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SIG Trading implements gross misconduct policy after worker loses fingers in machine

A steel cladding manufacturer that was fined £600,000 after a worker’s hand was crushed in a metal bending machine has made working inside light curtains an act of gross misconduct.

SIG Trading implements gross misconduct policy after worker loses fingers in machine
The metal bending machine

The fine was imposed on SIG Trading after the accident at its A Steadman and Son plant in Welton, Cumbria, on 21 October 2015.

Machine operative Matthew Hook was working on the RAS XXL-Center, a 6.4 m long electrically powered machine, which folds metal sheets that SIG Trading sells to the steel building and agricultural sectors.

His dominant left hand became trapped in the jaws of the machine and he had to have parts of four fingers amputated.

The Health and Safety Executive (HSE) investigation found the company had failed to ensure workers used the folding machine only when the guards were in place.  

HSE inspector Leona Cameron told IOSH Magazine that it was “custom and practice” for operatives to circumvent the safety light curtain and carry the machine’s control foot pedal into the danger zone. This allowed them to stand closer to the machinery than they should have done so they could work on small pieces of steel.

The workers would then “kick back” with their leg to interrupt the light beam, causing a signal for the machine to stop.

Cameron said: “The foot control pedal should have been bolted to the floor so workers couldn’t move it in front of the light curtains. It was a very dangerous process that had developed.”

Hook was inside the danger zone when the accident happened. 

Carlisle Crown Court was told that SIG Trading was aware of this unsafe practice but had taken no action.

A risk assessment in 2013 highlighted that employees were working inside the light guards.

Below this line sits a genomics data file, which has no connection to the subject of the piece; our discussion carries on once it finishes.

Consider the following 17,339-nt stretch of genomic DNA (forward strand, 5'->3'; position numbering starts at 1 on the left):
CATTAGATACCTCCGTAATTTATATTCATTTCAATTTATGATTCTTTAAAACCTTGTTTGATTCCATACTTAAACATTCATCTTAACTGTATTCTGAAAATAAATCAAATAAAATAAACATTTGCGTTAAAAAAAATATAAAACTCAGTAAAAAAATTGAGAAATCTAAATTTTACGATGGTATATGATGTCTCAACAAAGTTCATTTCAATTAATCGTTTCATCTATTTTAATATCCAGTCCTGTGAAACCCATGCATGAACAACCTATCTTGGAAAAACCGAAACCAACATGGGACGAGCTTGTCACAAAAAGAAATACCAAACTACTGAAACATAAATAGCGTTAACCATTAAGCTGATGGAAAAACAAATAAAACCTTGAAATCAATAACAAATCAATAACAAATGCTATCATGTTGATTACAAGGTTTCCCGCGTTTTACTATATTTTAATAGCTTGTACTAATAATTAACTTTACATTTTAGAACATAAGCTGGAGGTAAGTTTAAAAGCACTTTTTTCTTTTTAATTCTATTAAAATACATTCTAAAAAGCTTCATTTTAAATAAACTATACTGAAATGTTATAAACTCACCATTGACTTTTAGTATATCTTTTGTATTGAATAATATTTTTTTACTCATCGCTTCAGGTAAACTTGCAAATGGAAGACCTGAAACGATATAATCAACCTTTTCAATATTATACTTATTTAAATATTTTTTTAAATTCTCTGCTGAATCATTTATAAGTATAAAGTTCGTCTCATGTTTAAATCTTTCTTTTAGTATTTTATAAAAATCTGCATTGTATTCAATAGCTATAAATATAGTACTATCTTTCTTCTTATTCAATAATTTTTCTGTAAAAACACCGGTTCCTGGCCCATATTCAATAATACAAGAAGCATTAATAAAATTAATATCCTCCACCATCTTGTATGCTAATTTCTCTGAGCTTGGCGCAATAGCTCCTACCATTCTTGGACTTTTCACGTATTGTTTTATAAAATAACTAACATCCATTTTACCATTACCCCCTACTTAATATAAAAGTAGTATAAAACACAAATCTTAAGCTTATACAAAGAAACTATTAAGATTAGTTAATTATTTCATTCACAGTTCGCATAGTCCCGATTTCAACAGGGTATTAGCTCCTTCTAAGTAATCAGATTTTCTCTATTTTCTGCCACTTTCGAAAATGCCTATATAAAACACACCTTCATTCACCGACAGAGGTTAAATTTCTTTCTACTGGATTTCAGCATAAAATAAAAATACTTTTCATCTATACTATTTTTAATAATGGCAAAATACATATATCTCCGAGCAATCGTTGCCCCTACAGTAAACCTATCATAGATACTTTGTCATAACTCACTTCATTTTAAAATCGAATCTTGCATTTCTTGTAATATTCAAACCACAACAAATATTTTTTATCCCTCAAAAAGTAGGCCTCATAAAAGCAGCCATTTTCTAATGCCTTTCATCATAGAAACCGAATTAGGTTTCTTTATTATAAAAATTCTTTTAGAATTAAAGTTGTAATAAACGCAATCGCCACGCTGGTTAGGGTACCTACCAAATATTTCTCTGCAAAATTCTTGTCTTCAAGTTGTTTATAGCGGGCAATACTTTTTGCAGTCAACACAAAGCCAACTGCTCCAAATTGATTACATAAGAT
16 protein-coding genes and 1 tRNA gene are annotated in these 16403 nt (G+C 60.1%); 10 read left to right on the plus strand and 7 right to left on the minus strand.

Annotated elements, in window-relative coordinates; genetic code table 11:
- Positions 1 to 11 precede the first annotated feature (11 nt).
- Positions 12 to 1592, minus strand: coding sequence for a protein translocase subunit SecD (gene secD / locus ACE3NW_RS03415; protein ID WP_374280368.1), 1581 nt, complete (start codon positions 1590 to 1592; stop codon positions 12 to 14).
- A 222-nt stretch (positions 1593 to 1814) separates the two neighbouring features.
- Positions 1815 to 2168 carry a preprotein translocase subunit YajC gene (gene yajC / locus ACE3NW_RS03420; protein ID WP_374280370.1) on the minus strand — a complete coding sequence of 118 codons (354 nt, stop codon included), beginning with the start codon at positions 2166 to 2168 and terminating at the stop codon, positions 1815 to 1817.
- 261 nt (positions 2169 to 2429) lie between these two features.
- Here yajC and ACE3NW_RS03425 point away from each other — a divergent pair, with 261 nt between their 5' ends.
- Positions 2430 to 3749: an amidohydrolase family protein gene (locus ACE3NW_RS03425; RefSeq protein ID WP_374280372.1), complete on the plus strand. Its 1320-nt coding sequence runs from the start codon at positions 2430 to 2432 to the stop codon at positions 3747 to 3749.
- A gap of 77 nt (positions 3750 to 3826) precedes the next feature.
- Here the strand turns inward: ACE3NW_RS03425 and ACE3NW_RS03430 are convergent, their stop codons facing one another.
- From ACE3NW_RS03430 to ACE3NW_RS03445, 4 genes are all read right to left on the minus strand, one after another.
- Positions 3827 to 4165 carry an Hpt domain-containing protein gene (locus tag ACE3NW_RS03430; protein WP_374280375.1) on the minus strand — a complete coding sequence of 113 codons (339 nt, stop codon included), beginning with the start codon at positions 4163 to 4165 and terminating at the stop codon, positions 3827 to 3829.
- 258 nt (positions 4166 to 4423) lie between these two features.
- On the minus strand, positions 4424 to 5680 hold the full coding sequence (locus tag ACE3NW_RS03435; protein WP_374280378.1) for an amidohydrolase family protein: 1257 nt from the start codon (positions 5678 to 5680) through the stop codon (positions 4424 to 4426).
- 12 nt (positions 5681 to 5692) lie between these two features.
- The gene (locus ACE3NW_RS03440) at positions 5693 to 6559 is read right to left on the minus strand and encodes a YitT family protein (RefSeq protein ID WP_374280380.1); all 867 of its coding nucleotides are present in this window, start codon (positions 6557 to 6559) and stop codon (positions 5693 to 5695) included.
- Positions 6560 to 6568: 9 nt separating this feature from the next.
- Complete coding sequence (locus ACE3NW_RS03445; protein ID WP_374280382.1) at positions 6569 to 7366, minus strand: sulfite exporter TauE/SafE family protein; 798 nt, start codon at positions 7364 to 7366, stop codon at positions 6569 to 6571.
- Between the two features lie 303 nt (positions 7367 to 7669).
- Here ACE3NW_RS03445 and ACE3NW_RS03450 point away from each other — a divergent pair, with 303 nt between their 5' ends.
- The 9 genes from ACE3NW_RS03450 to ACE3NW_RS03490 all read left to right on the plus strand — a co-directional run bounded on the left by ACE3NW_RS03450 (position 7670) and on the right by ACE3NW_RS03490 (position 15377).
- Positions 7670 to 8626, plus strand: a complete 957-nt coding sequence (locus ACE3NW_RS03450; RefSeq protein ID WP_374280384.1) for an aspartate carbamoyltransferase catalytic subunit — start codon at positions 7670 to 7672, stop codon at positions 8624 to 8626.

“There is a risk of a person’s hand being crushed by the upper and lower clamping beams and flanged folding beams,” it said, and recommended that machine operatives immediately stop working within the light beam.

However, the company failed to implement the risk assessment and the practice continued. Cameron said an assessment in 2014 “removed any reference to the practice of operatives working inside the light guard or the risk that arose as a result”.

She added: “The section that had been labelled ‘moving parts’, in which the 2013 risk assessment had identified working within the light guard, contained only the phrase ‘maintain and monitor controls’.” 

SIG Trading pleaded guilty to breaching s 2(1) of the Health and Safety at Work Act and was ordered to pay costs of almost £23,600 (see bit.ly for more information).

After the accident the company revised its risk assessment, conducted a full review of machinery operations and securely bolted the control foot pedal to the floor. Workers now caught working in the danger zone face dismissal for gross misconduct.

In 2012 a SIG Trading employee was crushed against a wall by a lorry at its Eccles warehouse in Greater Manchester, resulting in a £12,000 fine. In the previous year it had to pay £36,000 after a worker sustained serious injuries when a forklift truck twice ran him over at its warehouse in Livingston, Scotland.

In 2010 SIG Manufacturing was fined £25,000 after an employee lost parts of three fingers in an unguarded machine press.

Sentencing guidelines application

Culpability: Medium
Seriousness of harm risked: Level B
Likelihood of harm: Medium
Harm category: 3, raised to 2 to reflect the number of workers exposed to the risk
Size of the organisation: Very large
Turnover: £1.2bn
Starting point for fine: £1m, reduced to £750m
Mitigation: 20% reduction for early guilty plea
Final penalty: £600,000 plus costs of £23,594


Keeley Downey is acting deputy editor of IOSH Magazine. She is a former editor of Biofuels International, Bioenergy Insight and Tank Cleaning Magazine

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